Go Fishing - Western Port
Spot 1 - Flinders Jetty
This jetty is located at the end of Bass Street in Flinders on the Mornington Peninsula. This jetty has a reputation for producing excellent squid catches with some very large specimens caught in spring. (Melway Ref: 262 B9)
- The run-in tide is most productive for all species. Cast into sand patches when fishing for whiting. Squid can be caught both during the day and night. Fishing around the pylons will produce wrasse and leatherjackets.
- Fish species: Squid, King George whiting, Australian salmon, silver trevally, wrasse, leatherjackets, barracouta, short-finned pike
- Amenities: Public toilets and parking are available at the pier and shops are nearby. The jetty is located in Bass Park which offers walking trails, barbeque facilities, a playground and sandy beaches.
Spot 2 - Merricks Beach
This beach is located at the end of Merricks Beach Road in Merricks. The long sandy stretch provides roomy for plenty of anglers. (Melway Ref: 192 H12)
- The beach fishes best at high tide, particularly if this occurs early in the morning. An evening high tide can also be productive. Night time is recommended if you wish to catch a gummy shark.
- Fish species: King George whiting, Australian salmon, yellow-eye mullet, flathead, gummy shark
- Amenities: A car park is located at the end of Merricks Beach Road and toilets are located near the yacht club.
Spot 3 - Stony Point Pier
This pier is located at Stony Point on the western side of Western Port. It acts as a port for various vessels including passenger ferries to French Island and Phillip Island. (Melway Ref: 195 F5)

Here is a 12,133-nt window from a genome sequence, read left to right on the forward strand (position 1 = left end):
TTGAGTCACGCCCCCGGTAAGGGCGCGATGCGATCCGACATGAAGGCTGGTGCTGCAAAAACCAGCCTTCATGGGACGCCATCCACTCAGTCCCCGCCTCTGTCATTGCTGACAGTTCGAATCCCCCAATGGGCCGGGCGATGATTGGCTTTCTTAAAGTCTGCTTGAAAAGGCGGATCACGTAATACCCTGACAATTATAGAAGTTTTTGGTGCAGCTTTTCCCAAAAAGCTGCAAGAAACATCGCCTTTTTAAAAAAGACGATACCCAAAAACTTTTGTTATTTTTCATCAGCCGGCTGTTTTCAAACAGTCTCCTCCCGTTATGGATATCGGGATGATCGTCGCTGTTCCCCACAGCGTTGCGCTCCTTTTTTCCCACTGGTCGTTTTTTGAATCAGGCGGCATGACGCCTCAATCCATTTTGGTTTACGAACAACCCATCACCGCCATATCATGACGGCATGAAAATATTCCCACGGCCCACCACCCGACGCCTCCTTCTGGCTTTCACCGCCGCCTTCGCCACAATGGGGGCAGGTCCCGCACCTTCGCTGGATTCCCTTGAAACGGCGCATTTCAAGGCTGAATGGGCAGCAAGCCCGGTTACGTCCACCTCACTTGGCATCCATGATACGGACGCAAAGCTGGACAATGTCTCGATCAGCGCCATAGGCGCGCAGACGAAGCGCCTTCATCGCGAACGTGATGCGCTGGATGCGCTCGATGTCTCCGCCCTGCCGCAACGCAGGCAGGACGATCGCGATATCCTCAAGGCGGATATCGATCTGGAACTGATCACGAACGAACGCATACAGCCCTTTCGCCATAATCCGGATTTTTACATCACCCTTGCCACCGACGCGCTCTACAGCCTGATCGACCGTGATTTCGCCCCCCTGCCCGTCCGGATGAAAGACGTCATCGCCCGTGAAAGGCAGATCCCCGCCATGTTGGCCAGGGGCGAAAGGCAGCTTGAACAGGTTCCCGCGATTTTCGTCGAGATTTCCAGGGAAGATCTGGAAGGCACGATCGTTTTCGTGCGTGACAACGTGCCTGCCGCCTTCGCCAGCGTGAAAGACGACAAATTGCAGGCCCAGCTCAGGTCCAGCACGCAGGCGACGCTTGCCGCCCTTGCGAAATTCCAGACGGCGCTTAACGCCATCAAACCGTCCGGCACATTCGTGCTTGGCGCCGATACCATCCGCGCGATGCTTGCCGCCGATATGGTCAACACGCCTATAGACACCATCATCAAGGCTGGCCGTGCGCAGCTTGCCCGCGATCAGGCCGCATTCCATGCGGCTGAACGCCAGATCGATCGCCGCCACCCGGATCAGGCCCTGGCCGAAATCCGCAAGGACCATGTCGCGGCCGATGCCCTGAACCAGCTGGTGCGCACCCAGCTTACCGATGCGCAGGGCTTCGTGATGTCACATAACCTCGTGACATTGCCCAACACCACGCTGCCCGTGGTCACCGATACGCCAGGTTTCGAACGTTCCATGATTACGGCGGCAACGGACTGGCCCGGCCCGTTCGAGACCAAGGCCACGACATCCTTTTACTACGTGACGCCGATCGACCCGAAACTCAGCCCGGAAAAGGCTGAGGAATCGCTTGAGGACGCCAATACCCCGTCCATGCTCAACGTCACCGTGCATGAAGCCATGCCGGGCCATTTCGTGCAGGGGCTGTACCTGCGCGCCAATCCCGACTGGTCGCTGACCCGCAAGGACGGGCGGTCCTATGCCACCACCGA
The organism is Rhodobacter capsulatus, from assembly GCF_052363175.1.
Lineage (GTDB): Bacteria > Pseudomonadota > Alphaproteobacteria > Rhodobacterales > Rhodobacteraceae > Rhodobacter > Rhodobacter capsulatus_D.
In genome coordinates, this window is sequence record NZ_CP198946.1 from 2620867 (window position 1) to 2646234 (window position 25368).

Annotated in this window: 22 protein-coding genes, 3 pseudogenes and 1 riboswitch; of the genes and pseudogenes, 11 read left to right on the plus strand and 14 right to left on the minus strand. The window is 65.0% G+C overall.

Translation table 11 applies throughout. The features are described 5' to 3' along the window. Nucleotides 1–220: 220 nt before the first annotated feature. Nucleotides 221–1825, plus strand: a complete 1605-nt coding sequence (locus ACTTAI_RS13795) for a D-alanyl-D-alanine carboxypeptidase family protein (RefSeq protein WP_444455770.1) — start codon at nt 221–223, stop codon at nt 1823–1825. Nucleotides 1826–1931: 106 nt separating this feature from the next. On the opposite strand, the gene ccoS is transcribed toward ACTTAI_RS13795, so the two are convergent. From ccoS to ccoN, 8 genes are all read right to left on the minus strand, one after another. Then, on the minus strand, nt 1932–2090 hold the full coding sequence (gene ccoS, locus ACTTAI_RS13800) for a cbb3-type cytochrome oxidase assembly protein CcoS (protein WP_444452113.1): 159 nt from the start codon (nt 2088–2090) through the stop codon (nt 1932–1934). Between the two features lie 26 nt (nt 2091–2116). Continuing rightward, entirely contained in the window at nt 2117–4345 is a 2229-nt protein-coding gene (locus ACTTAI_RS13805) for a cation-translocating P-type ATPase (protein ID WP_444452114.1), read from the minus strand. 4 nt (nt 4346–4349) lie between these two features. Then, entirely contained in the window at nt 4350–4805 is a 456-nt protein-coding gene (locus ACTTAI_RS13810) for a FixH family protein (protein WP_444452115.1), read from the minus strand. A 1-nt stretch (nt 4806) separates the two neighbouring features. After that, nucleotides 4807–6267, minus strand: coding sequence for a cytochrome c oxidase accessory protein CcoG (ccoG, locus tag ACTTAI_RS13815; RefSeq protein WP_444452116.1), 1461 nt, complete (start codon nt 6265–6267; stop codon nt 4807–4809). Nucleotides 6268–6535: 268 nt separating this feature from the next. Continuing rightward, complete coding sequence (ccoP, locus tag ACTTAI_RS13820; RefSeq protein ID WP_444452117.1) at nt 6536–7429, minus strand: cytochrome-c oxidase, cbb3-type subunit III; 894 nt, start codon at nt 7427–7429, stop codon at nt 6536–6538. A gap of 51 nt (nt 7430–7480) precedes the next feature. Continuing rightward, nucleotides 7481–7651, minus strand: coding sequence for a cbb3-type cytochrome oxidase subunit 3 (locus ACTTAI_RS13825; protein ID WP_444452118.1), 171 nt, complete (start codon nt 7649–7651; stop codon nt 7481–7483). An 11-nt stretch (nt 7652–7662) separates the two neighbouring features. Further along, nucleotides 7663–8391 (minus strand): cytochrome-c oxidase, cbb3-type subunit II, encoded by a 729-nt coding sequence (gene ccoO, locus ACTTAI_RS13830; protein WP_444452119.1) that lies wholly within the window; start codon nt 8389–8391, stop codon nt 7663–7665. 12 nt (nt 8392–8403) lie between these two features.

- The pier provides food and habitat for fish of all sizes so casting away from the pier is not always required. Fishing for a few hours either side of high tide is best. Casting soft plastics and metal lures that resemble bait fish can also be productive.
- Fish species: Squid, King George whiting, Australian salmon, silver trevally, yellow-eye mullet, flathead, snapper
- Amenities: Public toilets and a car park are nearby and the general store is across the road. The Stony Point Caravan Park provides accommodation for those wishing to incorporate fishing into an extended stay.
Spot 4 - Hastings Jetty
This jetty is located on Skinner Street in Hastings and provides fishing for popular species all year round. (Melway Ref: 154 K11)
- Fishing around high tide is most productive. Cast into sand patches when fishing for flathead and whiting. Silver trevally can be caught around the pylons.
- Fish species: King George whiting, Australian salmon, silver trevally, flathead
- Amenities: There is a car park at the base of the pier and a public toilet block is a short distance away. Fred Smith Reserve which is on adjoining land has electric barbeque facilities and a playground. There is an indoor swimming pool and cafe next to the pier as well.
Spot 5 - Tooradin Inlet